Findings could have implications for how nursing homes, care providers and others treat sexuality in aging populations
By Sarah Steimer
Sexual activity among older adults is notoriously overlooked. The simplest proof is the rate of sexually transmitted infections among retirement home residents: A previous study found a significant increases in STIs among adults 65 and over between 2010 and 2014 — largely the result of safe sex education focusing on young people and stigmas around discussing sexual activity with physicians.
Even less is understood around sexual activity and cognitive decline, but new research published in Journals of Gerontology: Social Sciences found that sex with a partner — which is a fundamentally social activity — is conserved even when one or both of the partners has cognitive limitations. However, individuals with cognitive decline are less apt to masturbate, likely because it’s a solitary activity.
The study, co-authored by Linda Waite, the George Herbert Mead Distinguished Service Professor in the Department of Sociology, sheds light on the importance of social relationships to support and maintain functioning as people age and lose functionality. Social relationships, Waite explains, give individuals more to draw as their memory declines.
Waite’s interest in the topic had been forming for years, having long studied the relationships between the social world and components of health to understand how each affected the other. Sexuality, she says, was always a component of this inquiry.
“We don’t know much about social relationships in cognitive decline,” Waite says. “We didn’t have a lot to go on. There wasn’t much research literature.”
To dive further into the relationship between sexuality and cognitive decline, the researchers analyzed 3,777 older individuals and members of 955 intimate dyads using the National Social Life, Health and Aging Project from 2010 and 2015. The study used the Montreal Cognitive Assessment (MoCA) to measure cognitive function in survey participants. The survey itself asked about sex with a partner, who the partner was, and about masturbation.
The researchers held constant the characteristics that could have affected the participants’ sexual activity: physical health, marital status, education level, race, ethnicity, gender, for example. What they learned was that older adults with either mild cognitive impairment or early dementia are about as likely to be sexually active with a partner as those with normal cognitive function. Those with early dementia, however, are less likely to have masturbated when compared with adults with normal cognitive function.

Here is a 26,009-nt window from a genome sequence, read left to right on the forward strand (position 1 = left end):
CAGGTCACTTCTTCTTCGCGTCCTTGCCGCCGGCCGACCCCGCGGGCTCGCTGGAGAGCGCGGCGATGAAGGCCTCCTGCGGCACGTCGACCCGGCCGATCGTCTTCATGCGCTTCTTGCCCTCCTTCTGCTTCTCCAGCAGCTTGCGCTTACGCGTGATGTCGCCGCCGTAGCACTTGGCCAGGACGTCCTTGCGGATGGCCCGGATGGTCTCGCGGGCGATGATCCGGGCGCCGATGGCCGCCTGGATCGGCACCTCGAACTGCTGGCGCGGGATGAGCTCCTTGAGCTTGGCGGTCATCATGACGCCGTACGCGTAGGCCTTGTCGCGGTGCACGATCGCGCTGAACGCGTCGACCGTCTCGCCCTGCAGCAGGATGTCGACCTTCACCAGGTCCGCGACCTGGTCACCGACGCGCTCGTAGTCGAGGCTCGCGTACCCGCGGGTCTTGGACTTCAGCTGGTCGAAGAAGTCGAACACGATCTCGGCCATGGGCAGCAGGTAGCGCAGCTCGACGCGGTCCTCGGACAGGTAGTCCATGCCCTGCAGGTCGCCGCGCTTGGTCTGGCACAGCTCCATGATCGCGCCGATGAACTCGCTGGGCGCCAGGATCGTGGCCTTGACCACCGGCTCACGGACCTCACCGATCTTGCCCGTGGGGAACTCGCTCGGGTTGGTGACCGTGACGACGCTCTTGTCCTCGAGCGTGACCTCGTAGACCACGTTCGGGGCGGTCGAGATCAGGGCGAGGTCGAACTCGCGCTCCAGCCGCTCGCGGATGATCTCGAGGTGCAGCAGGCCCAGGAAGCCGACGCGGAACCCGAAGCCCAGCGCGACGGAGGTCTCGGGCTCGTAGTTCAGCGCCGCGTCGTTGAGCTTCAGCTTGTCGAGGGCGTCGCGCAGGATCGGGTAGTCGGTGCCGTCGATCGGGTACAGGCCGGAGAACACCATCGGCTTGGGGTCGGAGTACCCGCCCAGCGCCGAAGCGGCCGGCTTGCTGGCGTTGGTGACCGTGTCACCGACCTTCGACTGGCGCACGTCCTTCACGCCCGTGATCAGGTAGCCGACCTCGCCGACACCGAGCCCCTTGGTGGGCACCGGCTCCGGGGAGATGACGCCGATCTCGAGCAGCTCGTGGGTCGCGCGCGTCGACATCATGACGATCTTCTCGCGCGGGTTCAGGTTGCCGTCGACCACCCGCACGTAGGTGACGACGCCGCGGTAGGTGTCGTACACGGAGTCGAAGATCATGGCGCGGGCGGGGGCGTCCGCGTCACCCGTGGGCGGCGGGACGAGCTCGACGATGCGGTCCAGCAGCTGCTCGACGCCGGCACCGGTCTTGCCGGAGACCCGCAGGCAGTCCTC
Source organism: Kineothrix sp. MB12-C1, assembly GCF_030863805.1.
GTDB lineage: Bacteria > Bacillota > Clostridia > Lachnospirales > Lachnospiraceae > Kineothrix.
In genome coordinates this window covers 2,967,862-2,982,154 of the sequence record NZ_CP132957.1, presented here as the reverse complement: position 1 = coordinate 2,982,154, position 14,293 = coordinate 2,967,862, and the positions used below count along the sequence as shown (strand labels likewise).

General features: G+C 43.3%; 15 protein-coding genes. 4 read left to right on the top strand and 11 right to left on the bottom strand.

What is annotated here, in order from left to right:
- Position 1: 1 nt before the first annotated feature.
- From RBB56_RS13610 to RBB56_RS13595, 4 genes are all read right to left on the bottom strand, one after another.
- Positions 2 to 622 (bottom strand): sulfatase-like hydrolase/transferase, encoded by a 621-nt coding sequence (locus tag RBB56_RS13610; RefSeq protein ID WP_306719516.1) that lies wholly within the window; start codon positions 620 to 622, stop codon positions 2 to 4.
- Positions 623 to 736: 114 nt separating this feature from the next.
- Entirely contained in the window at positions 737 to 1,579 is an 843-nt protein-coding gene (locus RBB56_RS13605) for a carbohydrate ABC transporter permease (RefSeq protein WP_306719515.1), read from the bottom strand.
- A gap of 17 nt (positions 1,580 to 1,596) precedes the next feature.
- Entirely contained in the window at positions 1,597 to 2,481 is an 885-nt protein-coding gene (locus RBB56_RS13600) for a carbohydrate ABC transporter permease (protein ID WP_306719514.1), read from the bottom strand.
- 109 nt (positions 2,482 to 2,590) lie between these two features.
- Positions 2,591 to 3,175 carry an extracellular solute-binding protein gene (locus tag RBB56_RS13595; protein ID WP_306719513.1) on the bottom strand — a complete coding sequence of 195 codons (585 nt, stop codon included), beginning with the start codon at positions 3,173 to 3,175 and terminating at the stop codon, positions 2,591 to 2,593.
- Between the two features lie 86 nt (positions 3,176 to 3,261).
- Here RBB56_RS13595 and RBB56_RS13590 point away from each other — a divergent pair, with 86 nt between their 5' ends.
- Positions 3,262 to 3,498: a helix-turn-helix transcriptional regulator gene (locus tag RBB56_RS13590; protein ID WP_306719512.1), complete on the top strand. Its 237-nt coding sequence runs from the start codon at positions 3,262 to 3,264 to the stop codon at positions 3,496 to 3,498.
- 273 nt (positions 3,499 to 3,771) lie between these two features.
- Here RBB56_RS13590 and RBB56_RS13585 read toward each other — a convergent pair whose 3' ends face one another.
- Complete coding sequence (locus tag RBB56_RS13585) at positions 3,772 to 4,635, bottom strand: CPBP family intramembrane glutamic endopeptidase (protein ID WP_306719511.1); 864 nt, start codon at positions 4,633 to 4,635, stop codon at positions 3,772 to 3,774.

“Something is inherent in the couple and their shared memory and their shared behavior that helps support older adults when they’re losing function,” Waite says.
She and her co-authors developed the argument that if someone is a member of a couple and is having problems with memory or other activities (understanding money, remembering words, for example) — and even if you forget some social interactions — there is still a partner who can help you through shared behaviors, such as sex. With masturbation, however, there’s no one to remind or guide an individual with cognitive impairment.
The researchers say the findings have major implications for how nursing homes treat sexuality in their patients with cognitive limitations, how doctors and other care providers treat older couples in which either (or both) partner is facing some limitations, and even in how our society views sexuality in later life.
In fact, the research was prompted in part by a news story Waite read about sex in a nursing home. In 2014, a man was charged with third-degree felony sexual abuse after nursing home staff accused him of having sex with his wife, an Alzheimer’s patient, days after staff told him they believed she was mentally unable to consent to sex.
While this story was a more severe case of cognitive impairment than what Waite and her colleagues studied, it still brought the question to mind of the role sex and socializing plays in cases of cognitive impairment.
“People who care for older adults have been ignoring sexuality and failing to provide support,” Wait says. “These findings lead us to the conclusion that people who provide care to older adults should be asking about their relationships and what they would like from their relationships and helping them achieve what they would like. If that’s continued sexual activity, then whatever could be done to help achieve that is perfectly consistent in what these people have been doing before and what they can do in the face of limitation.”